Open Letter to HRV Claims Board

Dear Board Members,

My name is Fr. Brian E. Gore one of the many Human Rights Claim Victims from Negros Occidental.

This letter of complaint is in connection with the debacle last September 3, 2014 in Bacolod City.


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I arrived in Bacolod City at 7am from Himamaylan City, one and a half hours away, to find hundreds of people already milling around looking for the venue to make their claim. I had come to make a claim on behalf of a fellow Columban, Fr. Niall O’Brien, who had died in 2004 and who was falsely accused and detained along with myself and 7 others. There was no one there to give any simple directions so confusion reigned.

Eventually, we were directed by a security guard to the place where he said the claims would be made. After waiting out the front of the building for half an hour we were then directed by the security guard to go to the side of the building. That is when people rushed to line up knowing that to be late was to be subject to going home very late or having to return the next day! I don’t blame the people for this mob style re-action, but I do blame the Claims Board for the lack of basic organization.

Processing started at around 8am. Only two people were there to give numbers to those milling outside in the open. By 11:30 only 131 people had got a number. Why were there not at least 4 people given the job of giving out numbers? Why could this not have started at 6am? You have from the very beginning grossly underestimated the number of claimants from Negros. Last July in Bacolod your Chair publically said that there were only about 500 claimants in the whole of Negros!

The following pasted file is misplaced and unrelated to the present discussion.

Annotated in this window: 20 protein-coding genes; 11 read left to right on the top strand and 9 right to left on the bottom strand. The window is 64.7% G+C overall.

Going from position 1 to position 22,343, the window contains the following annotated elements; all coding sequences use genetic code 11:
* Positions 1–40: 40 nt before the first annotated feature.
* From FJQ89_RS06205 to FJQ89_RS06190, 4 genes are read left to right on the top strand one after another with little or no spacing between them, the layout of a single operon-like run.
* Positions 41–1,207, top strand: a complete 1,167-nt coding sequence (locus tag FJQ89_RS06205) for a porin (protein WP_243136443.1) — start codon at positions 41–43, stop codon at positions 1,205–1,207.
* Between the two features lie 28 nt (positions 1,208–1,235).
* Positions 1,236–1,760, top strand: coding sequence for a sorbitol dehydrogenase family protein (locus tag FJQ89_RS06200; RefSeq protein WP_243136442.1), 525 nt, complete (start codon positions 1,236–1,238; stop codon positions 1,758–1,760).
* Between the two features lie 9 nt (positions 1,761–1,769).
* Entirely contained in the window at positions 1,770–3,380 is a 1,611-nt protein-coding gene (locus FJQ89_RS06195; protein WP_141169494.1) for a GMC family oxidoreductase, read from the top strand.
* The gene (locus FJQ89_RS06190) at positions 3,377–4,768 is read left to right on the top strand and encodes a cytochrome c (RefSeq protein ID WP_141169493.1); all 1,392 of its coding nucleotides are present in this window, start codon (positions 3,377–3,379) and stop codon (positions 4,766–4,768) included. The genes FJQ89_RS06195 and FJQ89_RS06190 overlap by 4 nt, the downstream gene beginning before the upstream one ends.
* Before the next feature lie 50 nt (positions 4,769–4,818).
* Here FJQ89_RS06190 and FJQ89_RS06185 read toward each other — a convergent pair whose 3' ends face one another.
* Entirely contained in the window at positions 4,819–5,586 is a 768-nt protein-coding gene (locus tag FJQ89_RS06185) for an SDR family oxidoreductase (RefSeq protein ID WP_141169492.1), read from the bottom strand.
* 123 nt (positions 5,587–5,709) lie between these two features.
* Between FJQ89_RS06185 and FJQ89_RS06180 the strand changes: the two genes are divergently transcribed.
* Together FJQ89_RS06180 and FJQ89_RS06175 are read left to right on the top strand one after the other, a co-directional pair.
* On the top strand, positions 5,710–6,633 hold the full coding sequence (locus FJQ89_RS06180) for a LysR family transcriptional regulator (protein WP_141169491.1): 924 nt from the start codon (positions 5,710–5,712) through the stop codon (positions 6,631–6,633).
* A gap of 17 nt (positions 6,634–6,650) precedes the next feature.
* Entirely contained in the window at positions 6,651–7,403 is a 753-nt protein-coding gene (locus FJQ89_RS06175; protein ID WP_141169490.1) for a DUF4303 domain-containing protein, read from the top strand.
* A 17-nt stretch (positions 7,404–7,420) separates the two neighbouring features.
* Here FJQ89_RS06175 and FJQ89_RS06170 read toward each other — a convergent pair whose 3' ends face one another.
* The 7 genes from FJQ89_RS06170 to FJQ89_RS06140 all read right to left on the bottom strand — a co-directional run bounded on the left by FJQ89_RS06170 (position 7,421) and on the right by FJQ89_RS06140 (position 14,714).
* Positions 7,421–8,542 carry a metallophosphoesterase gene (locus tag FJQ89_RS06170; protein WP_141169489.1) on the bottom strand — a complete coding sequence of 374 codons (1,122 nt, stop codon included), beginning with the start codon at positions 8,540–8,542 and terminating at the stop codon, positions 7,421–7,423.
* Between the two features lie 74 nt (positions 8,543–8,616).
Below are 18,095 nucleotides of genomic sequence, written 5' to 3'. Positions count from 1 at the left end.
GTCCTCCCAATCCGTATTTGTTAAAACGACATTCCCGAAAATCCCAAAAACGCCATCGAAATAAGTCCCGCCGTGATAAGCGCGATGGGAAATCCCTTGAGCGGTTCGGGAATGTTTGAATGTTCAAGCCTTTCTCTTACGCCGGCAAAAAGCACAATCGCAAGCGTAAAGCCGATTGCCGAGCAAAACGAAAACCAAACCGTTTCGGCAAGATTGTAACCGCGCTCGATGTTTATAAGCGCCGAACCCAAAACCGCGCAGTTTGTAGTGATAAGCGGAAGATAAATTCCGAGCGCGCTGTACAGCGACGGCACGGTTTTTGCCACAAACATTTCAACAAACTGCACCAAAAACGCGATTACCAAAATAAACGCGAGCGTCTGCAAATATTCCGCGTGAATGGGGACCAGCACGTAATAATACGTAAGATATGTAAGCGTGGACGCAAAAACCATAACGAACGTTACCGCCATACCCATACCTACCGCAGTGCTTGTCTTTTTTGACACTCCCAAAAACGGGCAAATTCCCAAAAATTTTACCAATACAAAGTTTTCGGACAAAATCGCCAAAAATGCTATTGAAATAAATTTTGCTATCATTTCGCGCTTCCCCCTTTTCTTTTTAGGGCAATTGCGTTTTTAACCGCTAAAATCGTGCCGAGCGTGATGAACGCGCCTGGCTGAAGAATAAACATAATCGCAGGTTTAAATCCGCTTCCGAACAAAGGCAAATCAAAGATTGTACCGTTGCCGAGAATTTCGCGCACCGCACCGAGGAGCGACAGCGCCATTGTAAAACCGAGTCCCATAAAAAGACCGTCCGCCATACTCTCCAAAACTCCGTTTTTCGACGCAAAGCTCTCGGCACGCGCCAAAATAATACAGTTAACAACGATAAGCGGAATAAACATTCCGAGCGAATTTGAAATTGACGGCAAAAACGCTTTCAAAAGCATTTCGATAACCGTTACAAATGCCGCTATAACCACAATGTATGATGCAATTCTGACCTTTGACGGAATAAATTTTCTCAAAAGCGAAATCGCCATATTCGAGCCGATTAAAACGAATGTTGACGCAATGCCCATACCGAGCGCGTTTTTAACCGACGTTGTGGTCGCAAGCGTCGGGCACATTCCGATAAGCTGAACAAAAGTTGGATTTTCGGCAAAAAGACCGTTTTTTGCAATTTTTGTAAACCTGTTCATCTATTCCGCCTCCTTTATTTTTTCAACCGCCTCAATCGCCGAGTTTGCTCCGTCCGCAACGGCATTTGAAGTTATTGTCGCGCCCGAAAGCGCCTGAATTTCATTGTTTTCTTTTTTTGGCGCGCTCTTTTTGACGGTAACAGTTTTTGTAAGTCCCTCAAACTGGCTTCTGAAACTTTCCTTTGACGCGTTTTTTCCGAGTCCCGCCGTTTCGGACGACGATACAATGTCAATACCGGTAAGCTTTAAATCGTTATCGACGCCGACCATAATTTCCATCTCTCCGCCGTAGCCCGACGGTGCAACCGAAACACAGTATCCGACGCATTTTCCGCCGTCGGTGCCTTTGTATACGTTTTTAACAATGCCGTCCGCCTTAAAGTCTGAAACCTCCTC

As for the venue it was totally inappropriate and inadequate. You were offered more suitable venues but you chose a dingy and dirty place that was an insult to all who have already been victimized. To consider such a venue as appropriate shows to me a total lack of sensitivity boarding on contempt.

I refused to be part of this debacle as I would not allow myself to be treated in such an undignified and humiliating way. As a result I was not able to make my claim on behalf of my dead colleague. I am 70 years old and have limited mobility so physically I was not able to be pushed around (as were so many others). Indeed, I also refused to push other people around so that I could make my claim. Unlike others, I have the option of making my claim in Manila, as I often go there for other matters. The poor and elderly claimants in Negros and in other parts of the Philippines do not have this option.

The best apology that the Board can make to the claimants in Negros and other parts of the Philippines is to have another round of interviews before the November 10 deadline. If this is not impossible then you must extend your deadline to make it possible for all those who have not yet made their claims to do so.We are discovering many more each day.You can extend the deadline as it is not a matter of law. A verbal apology is unacceptable.

We can only get a true picture of what abuses occurred during Martial Law if the vast majority, if not all, victims can make their respective claims. To do otherwise might be seen as trying to sanitize the facts and so attempting to rewrite history. As of now more than 1000 claimants in southern Negros have yet to make their claim!

Personally my greatest regret is that the perpetrators of these abuses, some still in very high positions, will never be accountable. I suppose our only consolation as Christians is that they will not escape the heavenly tribunal where true justice will be served.

Yours sincerely,

 

(sgd.) Fr. Brian Gore
Columban Missionary
Columban Justice, Peace and Integrity of Creation Coordinator
Chair Negros Nine Human Development Foundation Inc.

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